Twitter Makes Cuts — Goodbye Employees and RIP Vine
This was not a good week for Twitter. Although the company recently announced that they exceeded Q3 earnings expectations, they also announced that they’d be cutting 9% of their workforce. This equates to around 350 people in their sales and marketing departments, as the company says it’s aiming to “continue to fully fund our highest priorities.” Twitter also announced that four years after buying Vine for $30 million, they’d be shutting the 6-second video hub down. Although the app was an important step in the evolution of social, it could no longer compete with the rapid growth of video sharing on both Instagram and Snapchat.
Why do we care?
Both of these cuts confirm something we already knew — that Twitter is struggling to keep up with Facebook, Instagram and Snapchat when it comes to growth. Although Twitter is making strides in repositioning itself as a news app, it’s still struggling to keep users’ attention. When brands are deciding where to invest their advertising dollars, they’ll want to focus their money on the platforms that more and more people are spending time on — and for now, that isn’t Twitter.
Facebook Rolls Out Animated Lenses
It’s not really a surprise anymore that many social platforms are beginning to overlap in features. The latest — animated lenses. While we’re used to seeing them on Snapchat, Facebook recently introduced them (called “masks” on the platform) for its Live component, as well as Mentions for verified users. Right now, users have access to Halloween-style masks, but expect to see them change periodically. You know, kind of like they do on Snapchat.
Why do we care?
Facebook’s really trying to prove that it can be a one-stop-shop for your Internet needs. While this is just part of the platform’s latest push to drive users to use Live, it’s a fun addition that’s already proven popular (at least on Snapchat) that could actually pique interest.
75% of all Internet Traffic To Come from Mobile in 2016
According to a study from Zenith, 75% of global internet access is predicted to come from mobile this year. In 2012, that number was a mere 40%. Spain is currently leading in mobile internet usage, at 85%, and China and the US follow close behind. The study also predicts that 60% of online advertising will be done on mobile by 2018 — currently that number is 52%.
Why do we care?
Mobile internet usage continues to grow, and (as if it hasn’t already) mobile will completely dominate desktop use in the years to come. Being mobile-first is no longer simply a best practice — it’s imperative for reaching three quarters of your potential customers.
Those Platform Updates You’ve Been Missing
TWITTER STOPS COUNTING HANDLES AGAINST CHARACTER LIMIT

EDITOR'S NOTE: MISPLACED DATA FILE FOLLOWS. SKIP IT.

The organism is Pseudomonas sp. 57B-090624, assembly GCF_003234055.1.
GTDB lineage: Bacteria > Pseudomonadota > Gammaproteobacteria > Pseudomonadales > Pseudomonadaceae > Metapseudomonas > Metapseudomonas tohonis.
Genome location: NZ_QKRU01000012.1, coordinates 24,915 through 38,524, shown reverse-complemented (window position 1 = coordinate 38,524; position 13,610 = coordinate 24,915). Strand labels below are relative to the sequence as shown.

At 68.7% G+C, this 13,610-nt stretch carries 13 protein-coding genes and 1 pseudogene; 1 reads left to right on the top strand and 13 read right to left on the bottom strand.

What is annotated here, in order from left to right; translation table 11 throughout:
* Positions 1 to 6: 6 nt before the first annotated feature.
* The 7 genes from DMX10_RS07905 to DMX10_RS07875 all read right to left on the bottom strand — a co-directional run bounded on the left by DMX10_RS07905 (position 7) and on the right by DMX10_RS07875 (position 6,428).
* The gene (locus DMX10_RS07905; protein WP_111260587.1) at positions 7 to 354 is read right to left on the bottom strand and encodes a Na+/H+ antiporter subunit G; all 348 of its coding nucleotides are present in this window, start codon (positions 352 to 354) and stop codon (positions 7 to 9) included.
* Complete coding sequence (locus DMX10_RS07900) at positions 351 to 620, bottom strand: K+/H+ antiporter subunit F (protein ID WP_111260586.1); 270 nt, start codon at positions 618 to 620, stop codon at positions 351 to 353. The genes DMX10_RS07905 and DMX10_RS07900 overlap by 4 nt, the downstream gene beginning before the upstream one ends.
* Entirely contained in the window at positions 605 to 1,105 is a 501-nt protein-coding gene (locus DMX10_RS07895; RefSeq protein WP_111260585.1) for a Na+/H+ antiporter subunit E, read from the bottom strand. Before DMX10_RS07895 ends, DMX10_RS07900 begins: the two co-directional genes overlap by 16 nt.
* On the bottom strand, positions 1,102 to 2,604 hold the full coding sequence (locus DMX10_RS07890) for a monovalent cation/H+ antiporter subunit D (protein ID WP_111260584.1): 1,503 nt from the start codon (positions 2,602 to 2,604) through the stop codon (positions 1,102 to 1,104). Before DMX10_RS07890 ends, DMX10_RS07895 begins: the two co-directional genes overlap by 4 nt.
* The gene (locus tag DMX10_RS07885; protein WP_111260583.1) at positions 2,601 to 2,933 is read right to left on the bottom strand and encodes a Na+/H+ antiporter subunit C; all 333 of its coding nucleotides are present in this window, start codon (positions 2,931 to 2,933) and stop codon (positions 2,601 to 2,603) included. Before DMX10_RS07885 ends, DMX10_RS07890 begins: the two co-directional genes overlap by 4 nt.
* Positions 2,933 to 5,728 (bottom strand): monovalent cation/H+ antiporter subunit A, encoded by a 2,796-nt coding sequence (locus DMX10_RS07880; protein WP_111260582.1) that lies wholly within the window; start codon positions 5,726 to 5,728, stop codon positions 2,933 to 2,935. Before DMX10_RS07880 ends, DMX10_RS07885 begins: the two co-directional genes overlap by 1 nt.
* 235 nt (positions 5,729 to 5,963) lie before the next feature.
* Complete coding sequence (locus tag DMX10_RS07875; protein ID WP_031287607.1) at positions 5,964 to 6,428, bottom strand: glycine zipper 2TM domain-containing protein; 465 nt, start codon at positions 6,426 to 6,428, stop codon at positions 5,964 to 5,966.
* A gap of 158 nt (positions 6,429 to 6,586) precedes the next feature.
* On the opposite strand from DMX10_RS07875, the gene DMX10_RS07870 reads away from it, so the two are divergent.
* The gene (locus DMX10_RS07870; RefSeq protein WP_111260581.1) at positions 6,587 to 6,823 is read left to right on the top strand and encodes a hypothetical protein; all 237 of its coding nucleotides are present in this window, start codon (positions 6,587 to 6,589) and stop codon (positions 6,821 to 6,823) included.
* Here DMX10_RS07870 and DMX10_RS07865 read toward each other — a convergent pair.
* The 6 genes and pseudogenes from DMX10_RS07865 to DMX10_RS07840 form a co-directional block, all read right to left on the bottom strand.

In less dramatic Twitter-related news, the platform is testing no longer counting handles against the 140-character limit. Though only a select group of users have access to the update at the moment, we can expect handles to go the way of images and videos soon — out of the way of what people actually want to say.
Why do we care?
When responding to their customers on Twitter, brands will be able to say more than they could have before, since they don’t have to worry about the first 15 or so characters being automatically gone. This is also another in a long stream of Twitter updates aimed to make the platform easier to use. Now if only they could take links out of the character count, too.
WHO’S DOING COOL STUFF?
For such a popular platform, Snapchat’s organic metrics tools have always been difficult to keep track of. But Topshop is using screenshots from users that view the fashion company’s organic Stories to tailor its content. Compared to the Topshop blog which delivers more editorial content, the brand’s snaps focus more on new products available to buy. And every Friday, a team of personal shoppers assembles weekend outfits to feature. The result? A ninety percent completion rate — and plenty of fans using screenshots on their phone as a reference in stores. But Topshop hopes to take the link between phone to store further with a Snapchat landing page on its website where users can shop items from its daily story.
With Halloween’s arrival, plenty of brands are obviously looking to capitalize on the holiday. But WD-40 is changing it up. The brand’s special Haunted Door app addresses the problem of wanting to keep your doors appropriately creaky for the spookiest day of the year and quiet for the rest. Simply choose a sound via the mobile app, activate and hide the device in a doorknob sleeve. The motion-sensitive app will respond to the door closing and opening — perfect for greeting trick-or-treaters. And if you look closely at the app’s logo, the details that make up the larger picture include household items that WD-40 can help with.